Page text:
20. Trace-gas sensing using the compliance voltage of an external cavity quantum cascade laser

    SciTech Connect

    Phillips, Mark C.; Taubman, Matthew S.

    2013-06-04

    Quantum cascade lasers (QCLs) are increasingly being used to detect, identify, and measure levels of trace gases in the air. External cavity QCLs (ECQCLs) provide a broadly-tunable infrared source to measure absorption spectra of chemicals and provide high detection sensitivity and identification confidence. Applications include detecting chemical warfare agents and toxic industrial chemicals, monitoring building air quality, measuring greenhouse gases for atmospheric research, monitoring and controlling industrial processes, analyzing chemicals in exhaled breath for medical diagnostics, and many more. Compact, portable trace gas sensors enable in-field operation in a wide range of platforms, including handheld units for use by first responders, fixed installations for monitoring air quality, and lightweight sensors for deployment in unmanned aerial vehicles (UAVs). We present experimental demonstration of a new chemical sensing technique based on intracavity absorption in an external cavity quantum cascade laser (ECQCL). This new technique eliminates the need for an infrared photodetector and gas cell by detecting the intracavity absorption spectrum in the compliance voltage of the laser device itself. To demonstrate and characterize the technique, we measure infrared absorption spectra of chemicals including water vapor and Freon-134a. Sub-ppm detection limits in one second are achieved, with the potential for increased sensitivity after further optimization. The technique enables development of handheld, high-sensitivity, and high-accuracy trace gas sensors for in-field use.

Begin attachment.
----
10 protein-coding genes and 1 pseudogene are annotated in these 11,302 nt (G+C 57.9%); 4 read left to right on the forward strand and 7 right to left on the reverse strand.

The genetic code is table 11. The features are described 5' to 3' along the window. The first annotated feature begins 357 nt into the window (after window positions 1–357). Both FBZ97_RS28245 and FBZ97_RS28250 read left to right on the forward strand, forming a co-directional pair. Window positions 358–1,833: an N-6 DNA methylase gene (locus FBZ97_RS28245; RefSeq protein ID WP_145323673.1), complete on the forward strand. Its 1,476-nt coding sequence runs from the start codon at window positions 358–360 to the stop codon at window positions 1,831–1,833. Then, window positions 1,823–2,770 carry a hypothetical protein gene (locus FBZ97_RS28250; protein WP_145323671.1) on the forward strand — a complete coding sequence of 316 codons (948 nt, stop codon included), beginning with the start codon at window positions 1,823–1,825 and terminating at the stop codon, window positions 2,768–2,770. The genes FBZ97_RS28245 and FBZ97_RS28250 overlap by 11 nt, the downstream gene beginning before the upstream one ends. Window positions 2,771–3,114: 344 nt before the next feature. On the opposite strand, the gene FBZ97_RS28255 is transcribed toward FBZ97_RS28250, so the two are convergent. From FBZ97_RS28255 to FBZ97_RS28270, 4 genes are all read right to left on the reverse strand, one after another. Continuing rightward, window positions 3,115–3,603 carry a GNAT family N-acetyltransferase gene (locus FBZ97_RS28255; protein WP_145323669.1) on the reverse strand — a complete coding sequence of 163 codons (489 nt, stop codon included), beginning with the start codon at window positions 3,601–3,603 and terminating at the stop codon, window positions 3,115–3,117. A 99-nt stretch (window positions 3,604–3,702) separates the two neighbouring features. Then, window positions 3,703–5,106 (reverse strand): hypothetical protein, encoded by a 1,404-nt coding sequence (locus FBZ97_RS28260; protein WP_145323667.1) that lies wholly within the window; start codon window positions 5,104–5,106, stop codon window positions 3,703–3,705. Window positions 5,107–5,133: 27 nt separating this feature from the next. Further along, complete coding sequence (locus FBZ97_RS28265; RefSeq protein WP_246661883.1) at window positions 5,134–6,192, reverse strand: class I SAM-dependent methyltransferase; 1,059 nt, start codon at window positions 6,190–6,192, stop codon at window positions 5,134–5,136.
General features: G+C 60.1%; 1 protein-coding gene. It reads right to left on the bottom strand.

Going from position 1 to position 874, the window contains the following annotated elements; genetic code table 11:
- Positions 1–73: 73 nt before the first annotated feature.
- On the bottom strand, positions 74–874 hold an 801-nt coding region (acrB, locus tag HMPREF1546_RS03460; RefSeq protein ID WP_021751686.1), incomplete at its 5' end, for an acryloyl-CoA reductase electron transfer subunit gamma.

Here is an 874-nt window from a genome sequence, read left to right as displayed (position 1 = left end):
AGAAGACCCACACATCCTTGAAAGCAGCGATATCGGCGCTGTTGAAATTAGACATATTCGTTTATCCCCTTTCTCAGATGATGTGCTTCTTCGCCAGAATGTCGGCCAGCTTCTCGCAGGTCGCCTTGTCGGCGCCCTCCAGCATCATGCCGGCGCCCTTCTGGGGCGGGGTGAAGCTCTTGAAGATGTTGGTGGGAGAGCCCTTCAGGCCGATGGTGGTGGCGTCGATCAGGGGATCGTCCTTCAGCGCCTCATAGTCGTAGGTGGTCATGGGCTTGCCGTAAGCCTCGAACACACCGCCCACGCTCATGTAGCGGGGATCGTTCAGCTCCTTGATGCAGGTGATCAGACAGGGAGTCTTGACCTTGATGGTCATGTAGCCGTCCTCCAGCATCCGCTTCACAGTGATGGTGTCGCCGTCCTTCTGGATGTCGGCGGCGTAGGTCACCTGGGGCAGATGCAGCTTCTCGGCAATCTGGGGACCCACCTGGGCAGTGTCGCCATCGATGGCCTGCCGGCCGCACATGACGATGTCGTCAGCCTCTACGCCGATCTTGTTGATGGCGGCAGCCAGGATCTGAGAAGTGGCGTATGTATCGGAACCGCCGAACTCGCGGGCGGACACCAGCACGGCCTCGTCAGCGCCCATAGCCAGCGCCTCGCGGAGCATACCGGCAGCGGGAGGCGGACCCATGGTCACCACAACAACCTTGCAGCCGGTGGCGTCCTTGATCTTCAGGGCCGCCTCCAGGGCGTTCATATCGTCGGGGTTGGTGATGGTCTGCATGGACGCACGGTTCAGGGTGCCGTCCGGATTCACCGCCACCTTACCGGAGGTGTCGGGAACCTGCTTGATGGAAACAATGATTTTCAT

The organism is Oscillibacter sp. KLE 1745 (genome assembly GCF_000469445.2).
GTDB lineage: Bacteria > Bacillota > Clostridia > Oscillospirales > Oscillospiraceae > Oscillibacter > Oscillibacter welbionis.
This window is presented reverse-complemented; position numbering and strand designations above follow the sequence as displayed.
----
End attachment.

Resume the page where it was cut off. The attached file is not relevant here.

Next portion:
1. Photoacoustic spectrometry for trace gas analysis and leak detection using different cell geometries.

    PubMed

    Gondal, M A; Dastageer, A; Shwehdi, M H

    2004-01-01

    A photoacoustic (PA) spectrometer with high selectivity and sensitivity has been developed for trace gas analysis and for the detection of gas leak at part per trillion by volume (pptV) level. This PA system comprises of a resonant photoacoustic cell, a pulsed line tunable CO(2) laser as an excitation source and a sensitive electret microphone as a photoacoustic detector with an option to trigger the safety alarm system for early warning of gas leaks. In this work, three resonant PA cells with various geometries have been developed at our laboratory for the detection of photoacoustic signal using pulsed laser system and their comparative performance have been studied. As a special application of this PA system, the detection of sulfur hexa fluoride (SF(6)) gas using these three cells has been carried out for optimizing the sensitivity. Besides this, our PA system can very well be applied for pollution monitoring and detection of hazardous gases in a noisy environment. PMID:18969274